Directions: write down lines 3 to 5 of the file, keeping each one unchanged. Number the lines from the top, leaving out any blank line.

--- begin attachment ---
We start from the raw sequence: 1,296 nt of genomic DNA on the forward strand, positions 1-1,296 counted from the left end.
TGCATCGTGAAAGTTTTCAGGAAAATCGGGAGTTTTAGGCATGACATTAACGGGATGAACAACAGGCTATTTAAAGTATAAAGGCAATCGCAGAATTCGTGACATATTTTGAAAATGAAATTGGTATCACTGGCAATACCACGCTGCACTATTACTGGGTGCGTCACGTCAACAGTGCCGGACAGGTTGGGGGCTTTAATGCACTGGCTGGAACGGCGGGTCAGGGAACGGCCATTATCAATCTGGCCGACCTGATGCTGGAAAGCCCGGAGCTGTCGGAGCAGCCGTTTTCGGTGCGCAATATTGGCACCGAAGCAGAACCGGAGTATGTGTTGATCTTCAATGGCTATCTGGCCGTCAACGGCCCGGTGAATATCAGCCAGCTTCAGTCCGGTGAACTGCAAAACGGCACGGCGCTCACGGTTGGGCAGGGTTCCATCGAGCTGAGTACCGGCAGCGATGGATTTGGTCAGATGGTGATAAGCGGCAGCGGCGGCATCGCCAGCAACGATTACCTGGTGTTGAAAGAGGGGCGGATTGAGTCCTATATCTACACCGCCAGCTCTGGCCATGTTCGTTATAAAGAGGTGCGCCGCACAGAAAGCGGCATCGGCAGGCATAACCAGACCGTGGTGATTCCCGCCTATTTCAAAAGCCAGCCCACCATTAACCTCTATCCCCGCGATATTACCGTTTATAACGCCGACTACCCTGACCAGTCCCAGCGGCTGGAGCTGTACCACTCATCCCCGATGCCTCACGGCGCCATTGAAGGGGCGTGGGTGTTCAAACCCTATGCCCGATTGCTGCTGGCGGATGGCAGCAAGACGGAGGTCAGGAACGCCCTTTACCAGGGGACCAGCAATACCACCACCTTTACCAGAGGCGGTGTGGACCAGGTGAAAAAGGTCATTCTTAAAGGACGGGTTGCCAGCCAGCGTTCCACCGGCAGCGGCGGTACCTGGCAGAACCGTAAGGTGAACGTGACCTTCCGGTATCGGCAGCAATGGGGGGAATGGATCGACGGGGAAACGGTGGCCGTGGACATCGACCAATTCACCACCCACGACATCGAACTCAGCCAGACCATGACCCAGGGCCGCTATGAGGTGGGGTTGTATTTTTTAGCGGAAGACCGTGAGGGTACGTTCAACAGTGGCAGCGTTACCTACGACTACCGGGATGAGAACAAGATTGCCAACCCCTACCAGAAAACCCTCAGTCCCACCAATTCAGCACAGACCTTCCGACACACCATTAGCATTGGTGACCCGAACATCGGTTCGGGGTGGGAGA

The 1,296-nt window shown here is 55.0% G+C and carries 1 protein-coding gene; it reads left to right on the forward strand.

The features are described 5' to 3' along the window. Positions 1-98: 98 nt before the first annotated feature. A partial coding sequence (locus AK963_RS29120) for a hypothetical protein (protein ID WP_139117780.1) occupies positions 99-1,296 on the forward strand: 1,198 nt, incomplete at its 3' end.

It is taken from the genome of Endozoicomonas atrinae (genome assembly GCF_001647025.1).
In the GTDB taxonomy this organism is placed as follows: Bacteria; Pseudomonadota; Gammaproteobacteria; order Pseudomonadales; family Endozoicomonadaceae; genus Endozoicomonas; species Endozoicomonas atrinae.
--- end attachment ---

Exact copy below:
The 1,296-nt window shown here is 55.0% G+C and carries 1 protein-coding gene; it reads left to right on the forward strand.

The features are described 5' to 3' along the window. Positions 1-98: 98 nt before the first annotated feature. A partial coding sequence (locus AK963_RS29120) for a hypothetical protein (protein ID WP_139117780.1) occupies positions 99-1,296 on the forward strand: 1,198 nt, incomplete at its 3' end.

It is taken from the genome of Endozoicomonas atrinae (genome assembly GCF_001647025.1).